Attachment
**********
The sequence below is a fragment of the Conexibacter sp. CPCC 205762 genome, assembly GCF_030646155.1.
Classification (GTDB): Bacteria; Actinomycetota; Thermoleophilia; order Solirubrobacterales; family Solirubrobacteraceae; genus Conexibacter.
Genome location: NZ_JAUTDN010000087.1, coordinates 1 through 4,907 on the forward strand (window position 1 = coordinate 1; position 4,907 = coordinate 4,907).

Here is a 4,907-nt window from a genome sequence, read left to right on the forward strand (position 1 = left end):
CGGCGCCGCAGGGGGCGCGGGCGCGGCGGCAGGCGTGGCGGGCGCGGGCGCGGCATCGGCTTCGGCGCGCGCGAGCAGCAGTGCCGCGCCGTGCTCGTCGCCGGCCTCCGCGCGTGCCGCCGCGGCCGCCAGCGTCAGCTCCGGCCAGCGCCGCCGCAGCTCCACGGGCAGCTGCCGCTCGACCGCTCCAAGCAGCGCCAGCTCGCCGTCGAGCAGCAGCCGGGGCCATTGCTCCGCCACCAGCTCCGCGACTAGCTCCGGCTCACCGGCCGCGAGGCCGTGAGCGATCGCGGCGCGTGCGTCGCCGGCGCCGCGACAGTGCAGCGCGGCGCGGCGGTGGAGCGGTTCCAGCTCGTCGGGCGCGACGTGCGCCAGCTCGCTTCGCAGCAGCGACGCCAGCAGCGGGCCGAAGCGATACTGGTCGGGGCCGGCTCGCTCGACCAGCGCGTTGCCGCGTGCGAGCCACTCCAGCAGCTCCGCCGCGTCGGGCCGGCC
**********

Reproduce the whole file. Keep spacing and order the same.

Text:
The sequence below is a fragment of the Conexibacter sp. CPCC 205762 genome, assembly GCF_030646155.1.
Classification (GTDB): Bacteria; Actinomycetota; Thermoleophilia; order Solirubrobacterales; family Solirubrobacteraceae; genus Conexibacter.
Genome location: NZ_JAUTDN010000087.1, coordinates 1 through 4,907 on the forward strand (window position 1 = coordinate 1; position 4,907 = coordinate 4,907).

Here is a 4,907-nt window from a genome sequence, read left to right on the forward strand (position 1 = left end):
CGGCGCCGCAGGGGGCGCGGGCGCGGCGGCAGGCGTGGCGGGCGCGGGCGCGGCATCGGCTTCGGCGCGCGCGAGCAGCAGTGCCGCGCCGTGCTCGTCGCCGGCCTCCGCGCGTGCCGCCGCGGCCGCCAGCGTCAGCTCCGGCCAGCGCCGCCGCAGCTCCACGGGCAGCTGCCGCTCGACCGCTCCAAGCAGCGCCAGCTCGCCGTCGAGCAGCAGCCGGGGCCATTGCTCCGCCACCAGCTCCGCGACTAGCTCCGGCTCACCGGCCGCGAGGCCGTGAGCGATCGCGGCGCGTGCGTCGCCGGCGCCGCGACAGTGCAGCGCGGCGCGGCGGTGGAGCGGTTCCAGCTCGTCGGGCGCGACGTGCGCCAGCTCGCTTCGCAGCAGCGACGCCAGCAGCGGGCCGAAGCGATACTGGTCGGGGCCGGCTCGCTCGACCAGCGCGTTGCCGCGTGCGAGCCACTCCAGCAGCTCCGCCGCGTCGGGCCGGCC